Parklets: Institutionalizing the smoking section
|Photo © Søren Schaumberg Jensen/REBAR|
For coffeehouses and restaurants, the sidewalk used to be for smokers, who were accommodated with a few plastic chairs next to the traffic noise, the carbon monoxide, and the diesel fumes. Now those small business owners are benefiting from the parklet craze, which originated in the city's anti-car bike movement that sees anything---like taking away scarce parking spaces---that makes it more difficult and expensive to drive in San Francisco as a Good Thing.
John King likes parklets ("Parklets: a little tour of a major trend"), but he also likes highrises, the traffic-clogged Octavia Boulevard, and the ridiculous Congregation Beth Shalom synagogue at Clement and Park Presidio.
In a sidebar, King lists city fees of "$982.50---plus $650 more if parking meters are taken out of commission---and a $221 annual fee." According to the MTA's Transportation Fact Sheet (at the MTA website, click on "reports"), the annual revenue for the city per parking meter is $1,435. The average parklet takes away at least two metered parking spaces, which means a permanent loss of $2,870 a year for the city for each parklet. Some parklets, like the one at Cafe Mojo on Divisadero, take away three parking meters for a loss of $4,305 a year.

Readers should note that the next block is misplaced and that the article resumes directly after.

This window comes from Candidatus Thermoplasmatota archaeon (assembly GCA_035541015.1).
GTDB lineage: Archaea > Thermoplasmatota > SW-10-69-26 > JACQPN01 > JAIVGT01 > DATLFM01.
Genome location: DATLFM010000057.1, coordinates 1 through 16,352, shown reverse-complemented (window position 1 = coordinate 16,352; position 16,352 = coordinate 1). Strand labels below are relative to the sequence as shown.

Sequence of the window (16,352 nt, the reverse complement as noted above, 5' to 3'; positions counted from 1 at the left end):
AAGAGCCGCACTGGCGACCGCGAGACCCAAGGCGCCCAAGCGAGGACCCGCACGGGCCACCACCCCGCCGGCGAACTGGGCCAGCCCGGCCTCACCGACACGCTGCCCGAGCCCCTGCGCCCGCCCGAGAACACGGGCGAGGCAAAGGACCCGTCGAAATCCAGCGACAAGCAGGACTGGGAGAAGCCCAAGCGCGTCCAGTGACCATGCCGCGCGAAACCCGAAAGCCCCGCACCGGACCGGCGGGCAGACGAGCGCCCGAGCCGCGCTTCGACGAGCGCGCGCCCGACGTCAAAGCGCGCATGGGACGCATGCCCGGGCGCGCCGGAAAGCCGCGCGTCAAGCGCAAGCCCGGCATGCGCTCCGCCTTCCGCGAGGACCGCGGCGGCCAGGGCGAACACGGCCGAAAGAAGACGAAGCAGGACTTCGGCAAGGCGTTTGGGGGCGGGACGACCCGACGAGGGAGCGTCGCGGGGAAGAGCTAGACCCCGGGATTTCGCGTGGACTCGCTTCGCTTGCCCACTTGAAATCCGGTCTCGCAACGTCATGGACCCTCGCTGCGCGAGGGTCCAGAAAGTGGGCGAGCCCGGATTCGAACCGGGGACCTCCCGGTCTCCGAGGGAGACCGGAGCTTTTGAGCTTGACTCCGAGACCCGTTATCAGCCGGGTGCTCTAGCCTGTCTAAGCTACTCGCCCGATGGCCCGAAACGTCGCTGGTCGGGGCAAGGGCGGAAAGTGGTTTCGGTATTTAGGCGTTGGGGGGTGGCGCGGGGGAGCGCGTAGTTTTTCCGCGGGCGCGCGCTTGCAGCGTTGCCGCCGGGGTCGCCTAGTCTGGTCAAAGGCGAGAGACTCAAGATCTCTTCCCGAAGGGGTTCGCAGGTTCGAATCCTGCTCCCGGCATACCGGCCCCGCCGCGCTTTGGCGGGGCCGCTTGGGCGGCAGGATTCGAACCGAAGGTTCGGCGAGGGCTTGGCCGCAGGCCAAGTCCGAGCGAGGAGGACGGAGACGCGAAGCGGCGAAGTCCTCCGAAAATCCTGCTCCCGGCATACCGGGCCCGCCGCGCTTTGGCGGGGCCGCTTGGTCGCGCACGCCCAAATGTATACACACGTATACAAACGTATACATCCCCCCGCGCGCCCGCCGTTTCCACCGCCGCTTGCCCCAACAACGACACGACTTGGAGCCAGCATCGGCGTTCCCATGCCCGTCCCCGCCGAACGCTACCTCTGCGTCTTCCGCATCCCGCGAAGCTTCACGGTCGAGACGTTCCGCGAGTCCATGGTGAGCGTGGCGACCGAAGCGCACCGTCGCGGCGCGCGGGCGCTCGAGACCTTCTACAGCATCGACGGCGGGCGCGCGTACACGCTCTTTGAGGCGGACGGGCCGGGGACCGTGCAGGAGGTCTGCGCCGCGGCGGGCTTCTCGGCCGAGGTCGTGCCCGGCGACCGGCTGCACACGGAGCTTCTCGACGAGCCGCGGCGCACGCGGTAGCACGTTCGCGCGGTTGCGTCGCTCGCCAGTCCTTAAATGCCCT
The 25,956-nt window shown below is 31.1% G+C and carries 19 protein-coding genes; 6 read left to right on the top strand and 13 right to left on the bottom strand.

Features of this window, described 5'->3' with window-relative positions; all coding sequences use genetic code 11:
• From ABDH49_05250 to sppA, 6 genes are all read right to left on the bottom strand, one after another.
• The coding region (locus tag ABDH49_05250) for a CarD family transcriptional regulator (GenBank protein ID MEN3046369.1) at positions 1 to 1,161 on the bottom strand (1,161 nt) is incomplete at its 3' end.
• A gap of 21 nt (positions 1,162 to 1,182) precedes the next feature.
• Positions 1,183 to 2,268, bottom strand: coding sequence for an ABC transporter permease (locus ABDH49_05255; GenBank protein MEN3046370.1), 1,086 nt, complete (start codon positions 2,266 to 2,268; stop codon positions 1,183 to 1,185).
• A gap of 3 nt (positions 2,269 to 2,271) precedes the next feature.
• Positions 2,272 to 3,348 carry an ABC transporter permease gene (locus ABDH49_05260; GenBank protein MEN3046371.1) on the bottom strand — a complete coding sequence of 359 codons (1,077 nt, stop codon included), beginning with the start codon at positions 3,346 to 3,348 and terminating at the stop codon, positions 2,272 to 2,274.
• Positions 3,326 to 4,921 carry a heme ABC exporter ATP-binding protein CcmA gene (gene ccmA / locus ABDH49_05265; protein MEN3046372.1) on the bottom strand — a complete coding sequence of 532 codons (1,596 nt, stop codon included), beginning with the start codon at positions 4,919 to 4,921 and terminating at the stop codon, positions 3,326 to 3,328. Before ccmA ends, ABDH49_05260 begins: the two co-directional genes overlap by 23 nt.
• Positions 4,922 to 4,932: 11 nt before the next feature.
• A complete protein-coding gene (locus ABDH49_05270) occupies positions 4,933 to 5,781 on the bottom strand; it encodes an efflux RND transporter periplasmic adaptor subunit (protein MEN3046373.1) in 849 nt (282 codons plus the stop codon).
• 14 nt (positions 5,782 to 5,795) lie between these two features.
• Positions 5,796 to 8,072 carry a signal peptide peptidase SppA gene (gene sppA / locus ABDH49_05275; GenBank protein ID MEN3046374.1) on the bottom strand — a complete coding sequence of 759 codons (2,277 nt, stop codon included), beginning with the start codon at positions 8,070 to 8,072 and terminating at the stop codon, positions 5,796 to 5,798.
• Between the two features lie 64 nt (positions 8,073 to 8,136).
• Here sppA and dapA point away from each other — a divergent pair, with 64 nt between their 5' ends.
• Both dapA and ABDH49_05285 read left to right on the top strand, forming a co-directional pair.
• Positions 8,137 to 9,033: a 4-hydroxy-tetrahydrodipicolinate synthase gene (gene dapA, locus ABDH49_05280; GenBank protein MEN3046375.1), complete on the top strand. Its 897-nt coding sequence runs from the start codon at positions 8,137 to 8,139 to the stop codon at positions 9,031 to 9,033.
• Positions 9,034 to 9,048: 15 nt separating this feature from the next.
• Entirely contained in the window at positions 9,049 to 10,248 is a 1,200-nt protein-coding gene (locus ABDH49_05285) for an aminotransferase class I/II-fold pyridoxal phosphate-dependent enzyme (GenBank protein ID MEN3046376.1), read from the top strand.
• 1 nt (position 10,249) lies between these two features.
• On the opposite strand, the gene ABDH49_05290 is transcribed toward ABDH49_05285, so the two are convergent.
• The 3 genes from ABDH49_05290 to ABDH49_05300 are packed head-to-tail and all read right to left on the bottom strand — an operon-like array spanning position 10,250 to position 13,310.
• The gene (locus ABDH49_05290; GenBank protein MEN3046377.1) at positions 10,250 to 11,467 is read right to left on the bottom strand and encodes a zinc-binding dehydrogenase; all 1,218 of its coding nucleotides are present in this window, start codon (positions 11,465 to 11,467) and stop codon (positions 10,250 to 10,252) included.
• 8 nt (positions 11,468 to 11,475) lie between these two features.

The parklet movement now has a city department, Pavement to Parks, dedicated to taking away street space from motor vehicles, also known in SF as "death monsters." Originally conceived to use "excess roadway" and to "reclaim public space," the idea quickly morphed into an anti-parking program, as if the streets of the city are better used for anything but traffic.
Naturally, Steve Jones, bicycle correspondent for the Bay Guardian, voice of the city's PC trendies, likes parklets.